November 16

Feeling a Bit Tingly?

How Diabetes Affects Nerve Endings

Diabetes is a disease that affects many systems of the body. Commonly, people associate this disease with highs and lows in blood sugar levels. However, diabetic neuropathy, or diabetic nerve damage, is one of the major issues people face as the disease progresses. In fact, upwards of 60 percent of patients experience some sort of nerve damage. Over time, as the disease progresses, neuropathy can affect the entire body, from the hands and feet to the heart.

Diabetic nerve damage is more common in those who do not successfully control blood glucose levels and blood pressure, and those who have had the disease for decades.

Damage to the blood vessels that carry oxygen and nutrients to nerves is often the leading factor of nerve damage in diabetics. Inflammation of the nerve endings caused by uncontrolled blood glucose levels, high blood pressure, low insulin levels, and even obesity contribute to neuropathy.

Do You Have Diabetic Nerve Damage?

Often, the first signs of diabetic neuropathy manifest as numbness, pain, and/or tingling in the feet. These sensations can travel to various parts of the body including the hands, arms and legs and, depending on the individual, symptoms can develop slowly over years or come on suddenly. It has been compared to pins and needles when your hand or foot falls asleep. The feeling is uncomfortable and the tingle and numbing continues for a few minutes, but then subsides once blood circulation is improved in the limb. With diabetic nerve damage, however, you cannot shake this sensation off and the pain, tingling and numbness affects your everyday quality of life.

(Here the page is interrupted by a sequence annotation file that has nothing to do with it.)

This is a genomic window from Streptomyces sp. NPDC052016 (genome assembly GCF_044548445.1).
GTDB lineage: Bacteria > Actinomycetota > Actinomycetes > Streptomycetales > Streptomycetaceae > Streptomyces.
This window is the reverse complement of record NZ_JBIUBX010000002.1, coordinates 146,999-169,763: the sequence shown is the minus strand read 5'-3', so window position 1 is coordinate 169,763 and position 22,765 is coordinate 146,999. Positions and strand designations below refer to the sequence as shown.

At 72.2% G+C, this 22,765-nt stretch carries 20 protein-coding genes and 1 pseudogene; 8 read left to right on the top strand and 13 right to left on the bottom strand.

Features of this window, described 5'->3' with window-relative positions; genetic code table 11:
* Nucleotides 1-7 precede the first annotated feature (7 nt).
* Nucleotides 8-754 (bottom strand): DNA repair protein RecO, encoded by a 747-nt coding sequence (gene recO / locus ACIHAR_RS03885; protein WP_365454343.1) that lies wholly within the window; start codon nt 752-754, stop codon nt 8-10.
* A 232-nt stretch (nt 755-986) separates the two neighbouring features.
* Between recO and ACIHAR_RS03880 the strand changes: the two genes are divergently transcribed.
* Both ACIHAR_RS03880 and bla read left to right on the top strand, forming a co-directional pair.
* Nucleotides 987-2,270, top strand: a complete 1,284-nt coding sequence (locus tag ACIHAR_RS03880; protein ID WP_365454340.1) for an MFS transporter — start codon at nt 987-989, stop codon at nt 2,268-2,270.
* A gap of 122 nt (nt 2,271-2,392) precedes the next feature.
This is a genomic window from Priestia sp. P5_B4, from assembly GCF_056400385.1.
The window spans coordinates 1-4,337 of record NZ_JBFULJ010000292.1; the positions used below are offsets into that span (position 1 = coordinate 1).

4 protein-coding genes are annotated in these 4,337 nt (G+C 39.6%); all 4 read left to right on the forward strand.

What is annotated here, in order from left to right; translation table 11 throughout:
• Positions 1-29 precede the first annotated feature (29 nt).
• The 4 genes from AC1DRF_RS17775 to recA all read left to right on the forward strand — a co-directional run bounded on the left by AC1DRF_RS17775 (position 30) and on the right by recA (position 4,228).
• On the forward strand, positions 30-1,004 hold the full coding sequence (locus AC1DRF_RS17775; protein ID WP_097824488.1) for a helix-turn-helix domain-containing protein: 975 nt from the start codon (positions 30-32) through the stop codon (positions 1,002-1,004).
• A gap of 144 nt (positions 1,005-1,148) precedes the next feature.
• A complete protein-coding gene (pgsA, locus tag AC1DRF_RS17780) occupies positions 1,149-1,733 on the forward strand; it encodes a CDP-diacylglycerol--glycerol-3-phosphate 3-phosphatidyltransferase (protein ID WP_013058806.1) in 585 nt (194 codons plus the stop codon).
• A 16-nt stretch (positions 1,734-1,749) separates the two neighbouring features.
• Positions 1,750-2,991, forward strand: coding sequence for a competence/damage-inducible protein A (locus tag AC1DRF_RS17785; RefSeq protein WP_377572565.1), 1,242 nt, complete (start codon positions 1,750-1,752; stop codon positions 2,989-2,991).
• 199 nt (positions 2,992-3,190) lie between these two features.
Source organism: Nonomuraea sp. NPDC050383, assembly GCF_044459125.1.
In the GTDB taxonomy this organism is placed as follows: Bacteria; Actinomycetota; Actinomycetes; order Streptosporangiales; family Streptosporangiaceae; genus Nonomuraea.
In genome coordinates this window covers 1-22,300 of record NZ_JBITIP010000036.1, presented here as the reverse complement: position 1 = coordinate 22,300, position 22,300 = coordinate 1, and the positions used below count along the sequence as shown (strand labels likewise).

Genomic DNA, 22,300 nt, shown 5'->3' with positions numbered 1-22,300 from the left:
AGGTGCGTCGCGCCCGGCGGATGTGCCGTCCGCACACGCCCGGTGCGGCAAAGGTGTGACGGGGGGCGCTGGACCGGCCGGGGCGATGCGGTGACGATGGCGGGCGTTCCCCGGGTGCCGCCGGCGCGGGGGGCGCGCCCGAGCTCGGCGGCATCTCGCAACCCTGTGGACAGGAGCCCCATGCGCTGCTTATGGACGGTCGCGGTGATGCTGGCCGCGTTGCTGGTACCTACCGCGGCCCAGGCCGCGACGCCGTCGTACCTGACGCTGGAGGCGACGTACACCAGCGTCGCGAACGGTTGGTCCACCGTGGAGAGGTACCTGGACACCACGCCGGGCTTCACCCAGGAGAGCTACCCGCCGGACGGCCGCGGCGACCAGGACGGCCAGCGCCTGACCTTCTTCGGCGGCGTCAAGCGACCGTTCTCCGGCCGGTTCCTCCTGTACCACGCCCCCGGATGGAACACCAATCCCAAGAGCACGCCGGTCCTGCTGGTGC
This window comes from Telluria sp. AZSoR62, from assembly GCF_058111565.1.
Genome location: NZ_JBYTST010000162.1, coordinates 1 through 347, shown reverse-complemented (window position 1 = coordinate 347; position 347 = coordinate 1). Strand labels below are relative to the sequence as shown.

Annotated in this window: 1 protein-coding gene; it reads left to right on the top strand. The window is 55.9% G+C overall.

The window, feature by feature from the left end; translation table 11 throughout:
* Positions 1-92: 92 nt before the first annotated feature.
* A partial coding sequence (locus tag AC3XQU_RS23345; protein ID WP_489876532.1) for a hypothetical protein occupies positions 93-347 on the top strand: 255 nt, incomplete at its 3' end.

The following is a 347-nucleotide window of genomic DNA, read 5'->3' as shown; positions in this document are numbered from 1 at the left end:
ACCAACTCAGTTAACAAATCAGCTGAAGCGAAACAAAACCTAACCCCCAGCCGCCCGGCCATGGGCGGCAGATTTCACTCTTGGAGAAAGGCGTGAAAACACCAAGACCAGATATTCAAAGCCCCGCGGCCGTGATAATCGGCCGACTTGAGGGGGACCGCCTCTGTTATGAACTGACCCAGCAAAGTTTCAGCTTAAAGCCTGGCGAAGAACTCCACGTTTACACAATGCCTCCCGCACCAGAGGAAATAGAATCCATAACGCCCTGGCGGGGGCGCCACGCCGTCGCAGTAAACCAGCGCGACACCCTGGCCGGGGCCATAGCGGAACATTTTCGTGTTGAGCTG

Because we have nerve endings throughout our bodies, diabetic neuropathy can also affect all organs and systems of the body: from the heart, blood vessels, and eyes to sex organs and the urinary and digestive systems. For this reason, it’s very important to keep blood glucose levels within normal range and effectively manage the disease for the long term through diet and lifestyle changes. These are all key focuses at Pain and Spine Specialists.

Tips for preventing or delaying diabetic nerve damage:

  1. Keep blood glucose levels within the normal range. At Pain and Spine specialists, we focus on prevention of disease as well as effective management of diabetes to help our patients control the disease and avoid damage to nerves over time. We work with patients on important diet changes with includes meal planning, exercise and managing medications, when needed. Daily use of a blood glucose meter is recommended to track blood glucose levels.
  2. Take an A1C test at least twice a year. The American Diabetes Association recommends an A1C test to find out your average blood sugar levels over several months.
  3. Report symptoms of neuropathy to your doctor immediately. Early treatment can slow the progression of nerve damage through proper management of your disease, including diet.
  4. Check your feet. Because the nerve endings in your feet are often the first to be affected by diabetic neuropathy, it’s important to take good care of your feet. Inspect your feet regularly for sores, bumps, dry skin and swelling. Neuropathy in the feet dulls your ability to sense pain which can lead to injuries.
  5. Get special shoes to protect your feet if you experience nerve damage. Always have your doctor examine your feet if you feel tingling or pain.

If you are experiencing nerve damage from diabetes or any pain or tingling in sensations in your feet, hands, arms or legs, please call Pain and Spine Specialists.

Call us in Maryland at 301-703-8767 | View MD Providers), in Pennsylvania at 724-603-3560 (View PA Providers) or in Virginia (540-433-1905 | View VA Providers)to make an appointment or use the form on our site to send us a message.


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